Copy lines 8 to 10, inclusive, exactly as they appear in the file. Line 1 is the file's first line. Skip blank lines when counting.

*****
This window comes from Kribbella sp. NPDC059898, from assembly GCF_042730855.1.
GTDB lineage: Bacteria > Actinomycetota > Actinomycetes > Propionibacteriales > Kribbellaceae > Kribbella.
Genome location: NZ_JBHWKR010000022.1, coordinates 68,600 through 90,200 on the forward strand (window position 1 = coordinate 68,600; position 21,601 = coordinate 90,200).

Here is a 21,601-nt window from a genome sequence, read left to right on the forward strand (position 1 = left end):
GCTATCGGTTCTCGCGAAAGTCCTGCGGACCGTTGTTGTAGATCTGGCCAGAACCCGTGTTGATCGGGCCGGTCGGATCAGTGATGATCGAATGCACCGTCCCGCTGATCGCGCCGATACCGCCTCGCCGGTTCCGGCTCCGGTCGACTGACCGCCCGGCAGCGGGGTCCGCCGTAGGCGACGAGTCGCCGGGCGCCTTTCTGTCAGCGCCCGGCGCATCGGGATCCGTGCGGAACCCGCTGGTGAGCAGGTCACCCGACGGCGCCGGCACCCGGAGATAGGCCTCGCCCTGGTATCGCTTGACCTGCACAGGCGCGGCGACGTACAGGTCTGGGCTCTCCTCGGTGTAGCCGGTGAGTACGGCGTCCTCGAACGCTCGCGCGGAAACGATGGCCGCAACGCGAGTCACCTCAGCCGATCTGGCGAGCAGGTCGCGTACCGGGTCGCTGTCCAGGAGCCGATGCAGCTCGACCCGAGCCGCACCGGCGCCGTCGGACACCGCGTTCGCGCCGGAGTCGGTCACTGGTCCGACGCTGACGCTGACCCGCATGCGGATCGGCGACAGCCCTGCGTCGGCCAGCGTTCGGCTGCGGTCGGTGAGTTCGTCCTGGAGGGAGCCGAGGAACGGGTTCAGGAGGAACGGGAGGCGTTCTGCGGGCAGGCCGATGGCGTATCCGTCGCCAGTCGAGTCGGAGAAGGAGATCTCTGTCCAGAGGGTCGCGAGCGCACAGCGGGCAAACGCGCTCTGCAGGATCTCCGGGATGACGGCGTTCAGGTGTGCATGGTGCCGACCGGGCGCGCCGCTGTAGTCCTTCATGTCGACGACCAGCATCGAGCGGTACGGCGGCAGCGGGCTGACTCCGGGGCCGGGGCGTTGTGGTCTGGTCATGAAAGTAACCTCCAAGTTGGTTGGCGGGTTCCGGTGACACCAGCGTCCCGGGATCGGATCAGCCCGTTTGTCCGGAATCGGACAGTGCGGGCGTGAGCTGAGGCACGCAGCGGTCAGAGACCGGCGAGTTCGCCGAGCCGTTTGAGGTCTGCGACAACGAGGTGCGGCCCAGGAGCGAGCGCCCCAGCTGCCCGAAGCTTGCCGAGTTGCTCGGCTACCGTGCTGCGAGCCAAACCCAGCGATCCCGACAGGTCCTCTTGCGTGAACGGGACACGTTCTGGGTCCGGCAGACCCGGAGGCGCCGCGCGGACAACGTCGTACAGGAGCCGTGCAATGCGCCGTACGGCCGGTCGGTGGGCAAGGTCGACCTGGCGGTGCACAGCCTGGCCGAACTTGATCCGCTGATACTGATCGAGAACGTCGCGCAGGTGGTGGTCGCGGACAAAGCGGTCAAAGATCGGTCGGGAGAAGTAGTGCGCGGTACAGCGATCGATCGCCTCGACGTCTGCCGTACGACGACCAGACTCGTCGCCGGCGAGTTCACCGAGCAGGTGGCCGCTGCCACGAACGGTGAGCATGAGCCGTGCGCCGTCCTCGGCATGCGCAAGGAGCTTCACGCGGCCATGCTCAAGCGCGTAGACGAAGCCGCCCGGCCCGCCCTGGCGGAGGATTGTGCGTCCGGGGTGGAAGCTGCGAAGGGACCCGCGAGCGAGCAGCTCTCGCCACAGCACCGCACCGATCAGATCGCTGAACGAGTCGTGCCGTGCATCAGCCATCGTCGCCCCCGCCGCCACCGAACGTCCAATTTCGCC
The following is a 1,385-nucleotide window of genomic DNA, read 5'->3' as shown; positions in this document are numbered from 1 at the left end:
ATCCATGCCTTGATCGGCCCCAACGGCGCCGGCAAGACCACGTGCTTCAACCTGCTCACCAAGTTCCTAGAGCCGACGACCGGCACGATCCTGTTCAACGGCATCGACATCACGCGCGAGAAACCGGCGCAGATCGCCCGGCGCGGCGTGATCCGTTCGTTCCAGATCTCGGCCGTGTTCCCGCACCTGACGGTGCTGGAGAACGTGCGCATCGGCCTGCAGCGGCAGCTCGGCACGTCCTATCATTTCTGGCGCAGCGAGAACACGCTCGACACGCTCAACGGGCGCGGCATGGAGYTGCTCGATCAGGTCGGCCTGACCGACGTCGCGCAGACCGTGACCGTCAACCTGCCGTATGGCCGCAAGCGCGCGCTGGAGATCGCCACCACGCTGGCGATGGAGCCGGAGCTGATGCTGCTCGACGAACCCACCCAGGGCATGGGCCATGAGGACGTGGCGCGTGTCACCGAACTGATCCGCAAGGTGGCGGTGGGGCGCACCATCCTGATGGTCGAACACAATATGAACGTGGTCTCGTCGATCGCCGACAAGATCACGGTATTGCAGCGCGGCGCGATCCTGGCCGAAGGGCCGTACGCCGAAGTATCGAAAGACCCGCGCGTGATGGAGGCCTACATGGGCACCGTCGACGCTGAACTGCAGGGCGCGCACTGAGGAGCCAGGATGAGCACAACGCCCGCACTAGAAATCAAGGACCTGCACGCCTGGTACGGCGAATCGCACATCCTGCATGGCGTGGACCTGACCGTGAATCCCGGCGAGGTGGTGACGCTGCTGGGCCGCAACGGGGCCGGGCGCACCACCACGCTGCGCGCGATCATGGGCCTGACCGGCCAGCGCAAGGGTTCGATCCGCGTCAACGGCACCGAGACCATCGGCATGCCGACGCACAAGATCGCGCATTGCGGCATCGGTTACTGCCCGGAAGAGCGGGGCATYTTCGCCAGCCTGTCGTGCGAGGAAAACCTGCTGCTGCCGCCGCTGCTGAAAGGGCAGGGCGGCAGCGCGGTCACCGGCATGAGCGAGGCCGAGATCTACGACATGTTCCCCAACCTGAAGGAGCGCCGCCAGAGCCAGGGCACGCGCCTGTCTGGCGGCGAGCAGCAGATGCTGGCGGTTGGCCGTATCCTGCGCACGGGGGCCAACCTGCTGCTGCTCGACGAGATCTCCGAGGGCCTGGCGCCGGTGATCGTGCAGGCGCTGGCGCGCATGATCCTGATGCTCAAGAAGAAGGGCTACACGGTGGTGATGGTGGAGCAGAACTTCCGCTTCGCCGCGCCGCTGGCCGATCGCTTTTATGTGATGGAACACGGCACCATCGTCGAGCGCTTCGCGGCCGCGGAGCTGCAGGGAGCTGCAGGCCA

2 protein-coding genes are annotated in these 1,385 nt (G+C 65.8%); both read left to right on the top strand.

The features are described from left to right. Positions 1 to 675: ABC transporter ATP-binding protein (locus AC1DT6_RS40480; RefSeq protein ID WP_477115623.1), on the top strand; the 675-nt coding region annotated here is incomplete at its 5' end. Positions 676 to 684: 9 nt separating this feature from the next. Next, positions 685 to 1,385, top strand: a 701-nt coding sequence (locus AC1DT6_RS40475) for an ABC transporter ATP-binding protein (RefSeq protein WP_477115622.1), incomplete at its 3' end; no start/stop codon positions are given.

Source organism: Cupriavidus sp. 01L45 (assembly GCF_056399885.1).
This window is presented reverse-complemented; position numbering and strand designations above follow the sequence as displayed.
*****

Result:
2 protein-coding genes are annotated in these 1,385 nt (G+C 65.8%); both read left to right on the top strand.

The features are described from left to right. Positions 1 to 675: ABC transporter ATP-binding protein (locus AC1DT6_RS40480; RefSeq protein ID WP_477115623.1), on the top strand; the 675-nt coding region annotated here is incomplete at its 5' end. Positions 676 to 684: 9 nt separating this feature from the next. Next, positions 685 to 1,385, top strand: a 701-nt coding sequence (locus AC1DT6_RS40475) for an ABC transporter ATP-binding protein (RefSeq protein WP_477115622.1), incomplete at its 3' end; no start/stop codon positions are given.

Source organism: Cupriavidus sp. 01L45 (assembly GCF_056399885.1).